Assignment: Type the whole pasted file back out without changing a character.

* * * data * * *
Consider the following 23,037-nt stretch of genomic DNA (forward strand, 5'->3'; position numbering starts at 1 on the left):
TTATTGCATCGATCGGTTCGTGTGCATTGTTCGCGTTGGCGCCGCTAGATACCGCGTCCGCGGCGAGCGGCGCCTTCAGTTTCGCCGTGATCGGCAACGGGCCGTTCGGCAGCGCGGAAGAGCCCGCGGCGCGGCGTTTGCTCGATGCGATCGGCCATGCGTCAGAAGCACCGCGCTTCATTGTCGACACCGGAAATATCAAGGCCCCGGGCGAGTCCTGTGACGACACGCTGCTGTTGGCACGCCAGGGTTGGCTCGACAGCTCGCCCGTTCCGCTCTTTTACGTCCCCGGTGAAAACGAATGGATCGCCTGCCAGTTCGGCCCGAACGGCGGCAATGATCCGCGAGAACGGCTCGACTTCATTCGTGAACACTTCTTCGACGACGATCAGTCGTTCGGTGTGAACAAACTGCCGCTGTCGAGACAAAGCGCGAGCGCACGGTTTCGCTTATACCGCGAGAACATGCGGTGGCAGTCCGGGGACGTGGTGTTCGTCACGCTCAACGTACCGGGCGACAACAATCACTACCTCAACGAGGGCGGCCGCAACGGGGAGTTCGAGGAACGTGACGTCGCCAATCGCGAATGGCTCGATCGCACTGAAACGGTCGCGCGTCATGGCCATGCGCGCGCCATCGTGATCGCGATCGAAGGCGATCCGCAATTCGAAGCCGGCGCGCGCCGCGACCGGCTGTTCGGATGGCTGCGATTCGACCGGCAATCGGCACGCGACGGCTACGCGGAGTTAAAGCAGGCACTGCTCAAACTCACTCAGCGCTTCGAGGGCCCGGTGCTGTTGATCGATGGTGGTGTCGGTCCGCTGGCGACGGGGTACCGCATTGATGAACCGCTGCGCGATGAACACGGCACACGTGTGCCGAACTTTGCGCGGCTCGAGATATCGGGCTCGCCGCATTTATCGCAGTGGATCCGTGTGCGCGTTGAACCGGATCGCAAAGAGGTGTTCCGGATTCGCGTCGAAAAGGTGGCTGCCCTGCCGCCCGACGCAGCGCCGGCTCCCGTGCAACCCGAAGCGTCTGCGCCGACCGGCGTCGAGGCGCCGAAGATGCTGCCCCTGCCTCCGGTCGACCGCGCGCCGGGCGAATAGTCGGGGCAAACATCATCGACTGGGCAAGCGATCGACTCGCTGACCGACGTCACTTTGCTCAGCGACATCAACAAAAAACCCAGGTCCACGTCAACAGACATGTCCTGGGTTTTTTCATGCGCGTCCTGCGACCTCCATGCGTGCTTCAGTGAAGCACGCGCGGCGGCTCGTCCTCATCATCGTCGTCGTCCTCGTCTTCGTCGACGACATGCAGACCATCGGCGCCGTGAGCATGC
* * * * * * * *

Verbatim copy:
Consider the following 23,037-nt stretch of genomic DNA (forward strand, 5'->3'; position numbering starts at 1 on the left):
TTATTGCATCGATCGGTTCGTGTGCATTGTTCGCGTTGGCGCCGCTAGATACCGCGTCCGCGGCGAGCGGCGCCTTCAGTTTCGCCGTGATCGGCAACGGGCCGTTCGGCAGCGCGGAAGAGCCCGCGGCGCGGCGTTTGCTCGATGCGATCGGCCATGCGTCAGAAGCACCGCGCTTCATTGTCGACACCGGAAATATCAAGGCCCCGGGCGAGTCCTGTGACGACACGCTGCTGTTGGCACGCCAGGGTTGGCTCGACAGCTCGCCCGTTCCGCTCTTTTACGTCCCCGGTGAAAACGAATGGATCGCCTGCCAGTTCGGCCCGAACGGCGGCAATGATCCGCGAGAACGGCTCGACTTCATTCGTGAACACTTCTTCGACGACGATCAGTCGTTCGGTGTGAACAAACTGCCGCTGTCGAGACAAAGCGCGAGCGCACGGTTTCGCTTATACCGCGAGAACATGCGGTGGCAGTCCGGGGACGTGGTGTTCGTCACGCTCAACGTACCGGGCGACAACAATCACTACCTCAACGAGGGCGGCCGCAACGGGGAGTTCGAGGAACGTGACGTCGCCAATCGCGAATGGCTCGATCGCACTGAAACGGTCGCGCGTCATGGCCATGCGCGCGCCATCGTGATCGCGATCGAAGGCGATCCGCAATTCGAAGCCGGCGCGCGCCGCGACCGGCTGTTCGGATGGCTGCGATTCGACCGGCAATCGGCACGCGACGGCTACGCGGAGTTAAAGCAGGCACTGCTCAAACTCACTCAGCGCTTCGAGGGCCCGGTGCTGTTGATCGATGGTGGTGTCGGTCCGCTGGCGACGGGGTACCGCATTGATGAACCGCTGCGCGATGAACACGGCACACGTGTGCCGAACTTTGCGCGGCTCGAGATATCGGGCTCGCCGCATTTATCGCAGTGGATCCGTGTGCGCGTTGAACCGGATCGCAAAGAGGTGTTCCGGATTCGCGTCGAAAAGGTGGCTGCCCTGCCGCCCGACGCAGCGCCGGCTCCCGTGCAACCCGAAGCGTCTGCGCCGACCGGCGTCGAGGCGCCGAAGATGCTGCCCCTGCCTCCGGTCGACCGCGCGCCGGGCGAATAGTCGGGGCAAACATCATCGACTGGGCAAGCGATCGACTCGCTGACCGACGTCACTTTGCTCAGCGACATCAACAAAAAACCCAGGTCCACGTCAACAGACATGTCCTGGGTTTTTTCATGCGCGTCCTGCGACCTCCATGCGTGCTTCAGTGAAGCACGCGCGGCGGCTCGTCCTCATCATCGTCGTCGTCCTCGTCTTCGTCGACGACATGCAGACCATCGGCGCCGTGAGCATGC